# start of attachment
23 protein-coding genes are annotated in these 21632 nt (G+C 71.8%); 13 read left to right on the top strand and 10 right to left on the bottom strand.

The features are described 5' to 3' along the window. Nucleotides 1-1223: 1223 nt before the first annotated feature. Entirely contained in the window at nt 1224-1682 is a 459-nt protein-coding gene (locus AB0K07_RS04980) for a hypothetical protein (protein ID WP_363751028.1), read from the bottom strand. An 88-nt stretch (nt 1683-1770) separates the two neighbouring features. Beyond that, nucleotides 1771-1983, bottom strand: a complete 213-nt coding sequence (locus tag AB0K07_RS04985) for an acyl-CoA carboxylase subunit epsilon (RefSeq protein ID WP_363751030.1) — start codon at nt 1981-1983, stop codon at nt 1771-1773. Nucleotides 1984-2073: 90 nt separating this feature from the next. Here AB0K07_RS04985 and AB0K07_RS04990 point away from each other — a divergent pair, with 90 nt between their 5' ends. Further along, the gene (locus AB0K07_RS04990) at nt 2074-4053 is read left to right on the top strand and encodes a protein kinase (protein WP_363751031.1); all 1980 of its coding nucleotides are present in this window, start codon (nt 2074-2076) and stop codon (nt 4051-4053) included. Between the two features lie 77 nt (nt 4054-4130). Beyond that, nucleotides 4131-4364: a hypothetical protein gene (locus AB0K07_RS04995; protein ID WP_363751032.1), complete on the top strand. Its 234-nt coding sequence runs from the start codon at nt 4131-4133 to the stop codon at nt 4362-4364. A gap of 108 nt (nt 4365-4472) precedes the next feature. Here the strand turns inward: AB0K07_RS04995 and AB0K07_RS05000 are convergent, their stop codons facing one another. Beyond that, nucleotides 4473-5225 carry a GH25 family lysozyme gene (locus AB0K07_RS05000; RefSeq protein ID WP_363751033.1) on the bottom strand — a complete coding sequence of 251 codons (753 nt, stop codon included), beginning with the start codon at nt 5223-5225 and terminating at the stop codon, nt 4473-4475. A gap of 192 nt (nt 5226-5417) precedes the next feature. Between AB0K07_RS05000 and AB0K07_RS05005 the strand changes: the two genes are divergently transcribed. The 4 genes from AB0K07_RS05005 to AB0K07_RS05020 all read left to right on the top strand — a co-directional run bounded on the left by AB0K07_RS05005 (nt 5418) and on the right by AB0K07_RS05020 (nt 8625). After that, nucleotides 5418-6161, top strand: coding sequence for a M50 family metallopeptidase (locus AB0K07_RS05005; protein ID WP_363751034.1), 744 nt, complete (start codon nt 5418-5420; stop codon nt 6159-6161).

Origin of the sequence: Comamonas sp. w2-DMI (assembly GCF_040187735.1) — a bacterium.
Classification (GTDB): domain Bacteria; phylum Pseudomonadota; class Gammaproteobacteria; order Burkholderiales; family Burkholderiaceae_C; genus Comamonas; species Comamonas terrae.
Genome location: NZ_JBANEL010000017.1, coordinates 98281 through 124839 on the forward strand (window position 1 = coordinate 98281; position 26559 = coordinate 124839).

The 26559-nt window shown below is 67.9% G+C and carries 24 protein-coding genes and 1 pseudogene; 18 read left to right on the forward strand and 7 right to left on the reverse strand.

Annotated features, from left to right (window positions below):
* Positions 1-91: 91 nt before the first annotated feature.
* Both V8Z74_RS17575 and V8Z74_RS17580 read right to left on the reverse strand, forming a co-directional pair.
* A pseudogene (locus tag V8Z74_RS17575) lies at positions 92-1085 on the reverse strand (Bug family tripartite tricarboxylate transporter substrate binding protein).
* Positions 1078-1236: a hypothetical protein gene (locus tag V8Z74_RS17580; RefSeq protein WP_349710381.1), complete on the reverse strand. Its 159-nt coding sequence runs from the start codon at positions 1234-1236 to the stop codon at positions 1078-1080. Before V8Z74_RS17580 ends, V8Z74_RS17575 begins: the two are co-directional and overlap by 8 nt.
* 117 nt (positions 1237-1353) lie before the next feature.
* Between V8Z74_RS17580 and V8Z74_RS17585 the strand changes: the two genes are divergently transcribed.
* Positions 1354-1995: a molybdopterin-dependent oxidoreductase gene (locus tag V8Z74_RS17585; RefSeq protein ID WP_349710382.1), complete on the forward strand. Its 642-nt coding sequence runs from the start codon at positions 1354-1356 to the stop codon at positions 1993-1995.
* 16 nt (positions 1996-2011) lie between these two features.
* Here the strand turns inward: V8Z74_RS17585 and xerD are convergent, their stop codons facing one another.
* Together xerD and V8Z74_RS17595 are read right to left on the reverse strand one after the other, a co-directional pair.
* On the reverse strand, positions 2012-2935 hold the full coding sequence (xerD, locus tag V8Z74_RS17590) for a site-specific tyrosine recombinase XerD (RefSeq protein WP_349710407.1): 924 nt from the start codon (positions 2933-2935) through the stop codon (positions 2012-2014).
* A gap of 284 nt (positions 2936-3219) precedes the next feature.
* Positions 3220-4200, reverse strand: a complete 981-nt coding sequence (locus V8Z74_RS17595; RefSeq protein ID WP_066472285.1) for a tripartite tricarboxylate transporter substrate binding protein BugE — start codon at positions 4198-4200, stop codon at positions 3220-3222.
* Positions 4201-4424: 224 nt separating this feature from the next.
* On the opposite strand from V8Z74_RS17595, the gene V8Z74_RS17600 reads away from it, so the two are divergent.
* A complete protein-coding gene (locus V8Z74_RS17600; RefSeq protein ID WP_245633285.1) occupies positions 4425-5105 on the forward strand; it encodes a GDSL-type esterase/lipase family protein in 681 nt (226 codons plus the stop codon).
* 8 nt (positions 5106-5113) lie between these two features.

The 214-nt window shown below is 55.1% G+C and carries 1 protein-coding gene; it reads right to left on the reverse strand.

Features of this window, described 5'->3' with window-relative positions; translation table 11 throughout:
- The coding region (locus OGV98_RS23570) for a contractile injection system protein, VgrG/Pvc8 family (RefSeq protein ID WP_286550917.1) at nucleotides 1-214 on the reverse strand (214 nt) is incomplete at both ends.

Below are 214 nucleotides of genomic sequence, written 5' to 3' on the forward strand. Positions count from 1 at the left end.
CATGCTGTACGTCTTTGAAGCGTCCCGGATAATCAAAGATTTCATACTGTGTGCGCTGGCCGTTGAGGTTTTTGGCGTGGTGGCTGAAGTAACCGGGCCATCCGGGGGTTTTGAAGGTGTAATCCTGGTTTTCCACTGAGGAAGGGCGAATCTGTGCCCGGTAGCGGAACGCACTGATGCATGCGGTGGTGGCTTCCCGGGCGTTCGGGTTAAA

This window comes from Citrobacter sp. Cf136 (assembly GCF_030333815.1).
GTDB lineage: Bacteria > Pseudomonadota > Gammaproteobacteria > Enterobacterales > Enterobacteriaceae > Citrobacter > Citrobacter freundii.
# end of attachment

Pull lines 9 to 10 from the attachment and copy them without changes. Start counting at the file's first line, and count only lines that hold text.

* Both V8Z74_RS17575 and V8Z74_RS17580 read right to left on the reverse strand, forming a co-directional pair.
* A pseudogene (locus tag V8Z74_RS17575) lies at positions 92-1085 on the reverse strand (Bug family tripartite tricarboxylate transporter substrate binding protein).